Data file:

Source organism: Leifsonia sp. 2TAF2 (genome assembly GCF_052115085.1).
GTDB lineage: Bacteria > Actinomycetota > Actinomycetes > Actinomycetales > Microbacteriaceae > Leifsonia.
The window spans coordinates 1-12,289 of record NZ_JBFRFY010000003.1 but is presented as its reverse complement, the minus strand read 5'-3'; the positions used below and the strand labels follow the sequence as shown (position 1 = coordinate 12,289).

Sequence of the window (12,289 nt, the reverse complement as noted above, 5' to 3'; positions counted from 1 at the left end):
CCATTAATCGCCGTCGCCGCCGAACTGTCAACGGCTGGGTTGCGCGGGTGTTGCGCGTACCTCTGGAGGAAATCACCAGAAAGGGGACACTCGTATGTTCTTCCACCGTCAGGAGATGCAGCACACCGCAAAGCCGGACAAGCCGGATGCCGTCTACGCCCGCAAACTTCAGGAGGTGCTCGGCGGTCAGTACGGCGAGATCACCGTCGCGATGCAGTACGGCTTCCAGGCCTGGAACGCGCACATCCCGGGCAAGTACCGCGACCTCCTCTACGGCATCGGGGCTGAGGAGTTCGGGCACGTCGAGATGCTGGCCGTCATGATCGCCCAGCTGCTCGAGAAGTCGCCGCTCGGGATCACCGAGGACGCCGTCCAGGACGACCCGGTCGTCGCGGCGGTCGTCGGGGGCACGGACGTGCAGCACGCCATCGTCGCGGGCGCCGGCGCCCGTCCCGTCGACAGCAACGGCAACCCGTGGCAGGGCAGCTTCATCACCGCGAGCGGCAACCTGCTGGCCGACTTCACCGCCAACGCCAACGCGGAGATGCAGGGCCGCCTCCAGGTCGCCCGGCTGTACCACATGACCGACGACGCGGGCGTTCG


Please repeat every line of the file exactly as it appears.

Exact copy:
Source organism: Leifsonia sp. 2TAF2 (genome assembly GCF_052115085.1).
GTDB lineage: Bacteria > Actinomycetota > Actinomycetes > Actinomycetales > Microbacteriaceae > Leifsonia.
The window spans coordinates 1-12,289 of record NZ_JBFRFY010000003.1 but is presented as its reverse complement, the minus strand read 5'-3'; the positions used below and the strand labels follow the sequence as shown (position 1 = coordinate 12,289).

Sequence of the window (12,289 nt, the reverse complement as noted above, 5' to 3'; positions counted from 1 at the left end):
CCATTAATCGCCGTCGCCGCCGAACTGTCAACGGCTGGGTTGCGCGGGTGTTGCGCGTACCTCTGGAGGAAATCACCAGAAAGGGGACACTCGTATGTTCTTCCACCGTCAGGAGATGCAGCACACCGCAAAGCCGGACAAGCCGGATGCCGTCTACGCCCGCAAACTTCAGGAGGTGCTCGGCGGTCAGTACGGCGAGATCACCGTCGCGATGCAGTACGGCTTCCAGGCCTGGAACGCGCACATCCCGGGCAAGTACCGCGACCTCCTCTACGGCATCGGGGCTGAGGAGTTCGGGCACGTCGAGATGCTGGCCGTCATGATCGCCCAGCTGCTCGAGAAGTCGCCGCTCGGGATCACCGAGGACGCCGTCCAGGACGACCCGGTCGTCGCGGCGGTCGTCGGGGGCACGGACGTGCAGCACGCCATCGTCGCGGGCGCCGGCGCCCGTCCCGTCGACAGCAACGGCAACCCGTGGCAGGGCAGCTTCATCACCGCGAGCGGCAACCTGCTGGCCGACTTCACCGCCAACGCCAACGCGGAGATGCAGGGCCGCCTCCAGGTCGCCCGGCTGTACCACATGACCGACGACGCGGGCGTTCG